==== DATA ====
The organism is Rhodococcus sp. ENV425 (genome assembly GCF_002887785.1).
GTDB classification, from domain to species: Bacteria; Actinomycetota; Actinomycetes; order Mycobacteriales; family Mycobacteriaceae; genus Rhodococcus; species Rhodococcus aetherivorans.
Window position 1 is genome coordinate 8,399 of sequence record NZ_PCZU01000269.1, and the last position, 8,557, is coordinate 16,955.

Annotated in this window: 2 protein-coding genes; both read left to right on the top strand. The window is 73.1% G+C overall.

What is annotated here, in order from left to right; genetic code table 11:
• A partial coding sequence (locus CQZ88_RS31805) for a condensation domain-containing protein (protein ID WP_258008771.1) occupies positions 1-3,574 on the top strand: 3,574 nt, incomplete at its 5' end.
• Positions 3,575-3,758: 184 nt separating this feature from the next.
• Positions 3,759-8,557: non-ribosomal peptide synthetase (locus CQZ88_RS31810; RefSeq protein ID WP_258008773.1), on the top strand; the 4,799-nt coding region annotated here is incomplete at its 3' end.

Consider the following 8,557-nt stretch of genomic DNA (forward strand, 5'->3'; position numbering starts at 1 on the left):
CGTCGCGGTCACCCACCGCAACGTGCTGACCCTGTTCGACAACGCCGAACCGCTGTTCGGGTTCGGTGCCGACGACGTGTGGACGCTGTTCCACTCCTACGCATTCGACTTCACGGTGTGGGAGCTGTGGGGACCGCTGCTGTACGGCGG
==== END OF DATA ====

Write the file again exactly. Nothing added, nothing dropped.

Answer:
The organism is Rhodococcus sp. ENV425 (genome assembly GCF_002887785.1).
GTDB classification, from domain to species: Bacteria; Actinomycetota; Actinomycetes; order Mycobacteriales; family Mycobacteriaceae; genus Rhodococcus; species Rhodococcus aetherivorans.
Window position 1 is genome coordinate 8,399 of sequence record NZ_PCZU01000269.1, and the last position, 8,557, is coordinate 16,955.

Annotated in this window: 2 protein-coding genes; both read left to right on the top strand. The window is 73.1% G+C overall.

What is annotated here, in order from left to right; genetic code table 11:
• A partial coding sequence (locus CQZ88_RS31805) for a condensation domain-containing protein (protein ID WP_258008771.1) occupies positions 1-3,574 on the top strand: 3,574 nt, incomplete at its 5' end.
• Positions 3,575-3,758: 184 nt separating this feature from the next.
• Positions 3,759-8,557: non-ribosomal peptide synthetase (locus CQZ88_RS31810; RefSeq protein ID WP_258008773.1), on the top strand; the 4,799-nt coding region annotated here is incomplete at its 3' end.

Consider the following 8,557-nt stretch of genomic DNA (forward strand, 5'->3'; position numbering starts at 1 on the left):
CGTCGCGGTCACCCACCGCAACGTGCTGACCCTGTTCGACAACGCCGAACCGCTGTTCGGGTTCGGTGCCGACGACGTGTGGACGCTGTTCCACTCCTACGCATTCGACTTCACGGTGTGGGAGCTGTGGGGACCGCTGCTGTACGGCGG